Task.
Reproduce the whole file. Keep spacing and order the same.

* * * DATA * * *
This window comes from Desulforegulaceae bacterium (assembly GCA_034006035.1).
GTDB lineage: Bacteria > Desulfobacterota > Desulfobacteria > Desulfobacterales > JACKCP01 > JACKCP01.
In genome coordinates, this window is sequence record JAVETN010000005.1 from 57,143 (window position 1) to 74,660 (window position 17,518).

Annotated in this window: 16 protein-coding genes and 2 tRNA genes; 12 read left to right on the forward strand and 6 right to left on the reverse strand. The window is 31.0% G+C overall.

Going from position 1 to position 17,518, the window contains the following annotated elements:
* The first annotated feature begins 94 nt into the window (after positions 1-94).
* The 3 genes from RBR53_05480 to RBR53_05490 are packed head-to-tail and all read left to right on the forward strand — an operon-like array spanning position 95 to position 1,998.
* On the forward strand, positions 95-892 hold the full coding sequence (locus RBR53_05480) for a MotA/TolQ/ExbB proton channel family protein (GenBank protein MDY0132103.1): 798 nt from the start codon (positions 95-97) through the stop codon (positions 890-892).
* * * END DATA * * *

This window comes from Desulforegulaceae bacterium (assembly GCA_034006035.1).
GTDB lineage: Bacteria > Desulfobacterota > Desulfobacteria > Desulfobacterales > JACKCP01 > JACKCP01.
In genome coordinates, this window is sequence record JAVETN010000005.1 from 57,143 (window position 1) to 74,660 (window position 17,518).

Annotated in this window: 16 protein-coding genes and 2 tRNA genes; 12 read left to right on the forward strand and 6 right to left on the reverse strand. The window is 31.0% G+C overall.

Going from position 1 to position 17,518, the window contains the following annotated elements:
* The first annotated feature begins 94 nt into the window (after positions 1-94).
* The 3 genes from RBR53_05480 to RBR53_05490 are packed head-to-tail and all read left to right on the forward strand — an operon-like array spanning position 95 to position 1,998.
* On the forward strand, positions 95-892 hold the full coding sequence (locus RBR53_05480) for a MotA/TolQ/ExbB proton channel family protein (GenBank protein MDY0132103.1): 798 nt from the start codon (positions 95-97) through the stop codon (positions 890-892).